Human ovarian carcinoma (MDAH 2774) cells were treated with sodium ascorbate (VC), menadione (VK3), or a combination of both in a ratio 100: 1 for 1 h and then examined with scanning electron microscopy (SEM) and light microscopy (LM). Light microscopy data corroborated SEM observations, which demonstrated that death of VC + VK3-treated tumor cells occurred primarily by autoschizis. This type of cell death is characterized by a decrease in cell size, cytoplasmic self-excisions, and nuclear and nucleolar morphologic degradations without the formation of apoptotic bodies. Ultimately, cell death results from karyorrhexis and karyolysis. This study illustrates that plasma membrane damage (branching filopodia, blisters, blebs) results from VC treatment; cytoskeletal damage and self-morsellation are caused by VC, VK3, and VC+VK3 treatments. The VC treatment results in a 23% decrease in cell diameter while VK3-treated cells decrease cell diameter by 66%. After 1 h of VC+VK3 treatment, a heterogenous cell population is found. This population can be resolved into one population whose diameters are 23% smaller than those of sham-treated cells, and a second population whose diameters are approximately twice those of sham-treated cells. This second population is indicative of doublet formation in which the cells appear to be dividing (an early stage of autoschizic cell death). One half of the doublet contains the cell nucleus while the other half consists of cytoplasm and membrane only. The enucleate portion of this doublet will then be excised. When the types of cell death are enumerated following VC+VK3 treatment, 43% of the cells die by autoschizis, 3% by apoptosis, and 1.9% by oncosis. These results confirm that autoschizis is the principal form of cell death that results from the in vitro treatment of human ovarian carcinoma cells with the vitamin combination.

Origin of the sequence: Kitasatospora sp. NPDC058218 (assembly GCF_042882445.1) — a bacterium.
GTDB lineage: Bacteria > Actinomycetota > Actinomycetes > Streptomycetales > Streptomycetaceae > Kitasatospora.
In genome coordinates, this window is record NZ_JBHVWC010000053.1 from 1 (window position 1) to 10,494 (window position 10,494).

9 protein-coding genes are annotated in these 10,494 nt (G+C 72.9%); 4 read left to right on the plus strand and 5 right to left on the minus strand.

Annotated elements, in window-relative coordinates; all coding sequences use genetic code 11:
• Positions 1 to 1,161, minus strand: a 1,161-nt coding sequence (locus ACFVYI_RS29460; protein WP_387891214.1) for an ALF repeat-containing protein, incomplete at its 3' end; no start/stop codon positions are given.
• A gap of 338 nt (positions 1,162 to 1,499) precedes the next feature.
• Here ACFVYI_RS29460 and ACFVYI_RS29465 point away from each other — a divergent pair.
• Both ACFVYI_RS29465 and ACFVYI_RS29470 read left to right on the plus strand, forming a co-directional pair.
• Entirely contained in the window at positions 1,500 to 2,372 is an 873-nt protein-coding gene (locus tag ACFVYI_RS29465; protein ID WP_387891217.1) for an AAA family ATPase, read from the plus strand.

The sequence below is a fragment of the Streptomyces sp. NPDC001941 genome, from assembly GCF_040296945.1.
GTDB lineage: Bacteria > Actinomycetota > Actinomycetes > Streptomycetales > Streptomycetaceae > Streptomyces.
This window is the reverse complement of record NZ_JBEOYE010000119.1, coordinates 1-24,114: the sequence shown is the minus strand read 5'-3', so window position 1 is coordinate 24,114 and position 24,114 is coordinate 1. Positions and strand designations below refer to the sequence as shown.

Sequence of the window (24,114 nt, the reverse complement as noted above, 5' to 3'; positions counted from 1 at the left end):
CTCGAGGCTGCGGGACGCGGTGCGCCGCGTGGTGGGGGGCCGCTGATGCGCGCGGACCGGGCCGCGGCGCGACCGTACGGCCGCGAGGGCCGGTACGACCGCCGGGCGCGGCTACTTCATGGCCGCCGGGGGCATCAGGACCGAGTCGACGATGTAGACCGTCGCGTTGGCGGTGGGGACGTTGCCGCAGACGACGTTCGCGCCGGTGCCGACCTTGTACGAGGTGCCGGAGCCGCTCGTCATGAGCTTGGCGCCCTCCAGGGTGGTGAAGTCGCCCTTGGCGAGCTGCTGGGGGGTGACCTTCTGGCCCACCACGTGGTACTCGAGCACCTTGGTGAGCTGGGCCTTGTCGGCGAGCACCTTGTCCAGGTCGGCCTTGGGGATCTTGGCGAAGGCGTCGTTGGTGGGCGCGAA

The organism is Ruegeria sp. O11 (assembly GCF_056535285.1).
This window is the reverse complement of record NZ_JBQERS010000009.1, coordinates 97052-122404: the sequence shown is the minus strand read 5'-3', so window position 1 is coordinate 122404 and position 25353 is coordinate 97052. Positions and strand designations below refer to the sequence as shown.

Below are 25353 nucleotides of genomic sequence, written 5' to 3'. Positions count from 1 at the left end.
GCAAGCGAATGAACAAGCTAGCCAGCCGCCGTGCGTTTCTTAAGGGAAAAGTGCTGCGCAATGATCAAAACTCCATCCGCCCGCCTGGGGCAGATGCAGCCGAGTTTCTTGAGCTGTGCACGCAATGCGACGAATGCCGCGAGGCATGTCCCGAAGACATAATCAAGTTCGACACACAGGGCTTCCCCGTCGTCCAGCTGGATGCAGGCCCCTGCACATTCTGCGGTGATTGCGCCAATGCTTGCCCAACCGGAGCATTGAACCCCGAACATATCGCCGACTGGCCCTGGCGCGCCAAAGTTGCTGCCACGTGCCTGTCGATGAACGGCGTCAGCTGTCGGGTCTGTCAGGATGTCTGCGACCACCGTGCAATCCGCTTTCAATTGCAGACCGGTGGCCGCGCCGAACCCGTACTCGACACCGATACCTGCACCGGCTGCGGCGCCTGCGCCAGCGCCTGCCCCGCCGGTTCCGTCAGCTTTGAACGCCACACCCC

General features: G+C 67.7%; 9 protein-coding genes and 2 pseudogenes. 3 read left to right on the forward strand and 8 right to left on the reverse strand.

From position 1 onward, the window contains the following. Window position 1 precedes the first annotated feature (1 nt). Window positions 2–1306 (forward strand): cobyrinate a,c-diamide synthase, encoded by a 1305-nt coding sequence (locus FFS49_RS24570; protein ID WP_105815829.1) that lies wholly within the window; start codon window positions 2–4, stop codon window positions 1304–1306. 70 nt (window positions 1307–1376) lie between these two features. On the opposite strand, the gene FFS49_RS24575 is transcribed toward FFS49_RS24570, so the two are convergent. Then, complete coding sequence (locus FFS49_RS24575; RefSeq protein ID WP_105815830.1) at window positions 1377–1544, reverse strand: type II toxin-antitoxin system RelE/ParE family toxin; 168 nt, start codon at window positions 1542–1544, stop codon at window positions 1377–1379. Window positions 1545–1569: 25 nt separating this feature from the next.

|Number of pages||13|
|Publication status||Published - May 2003|
- MDAH 2774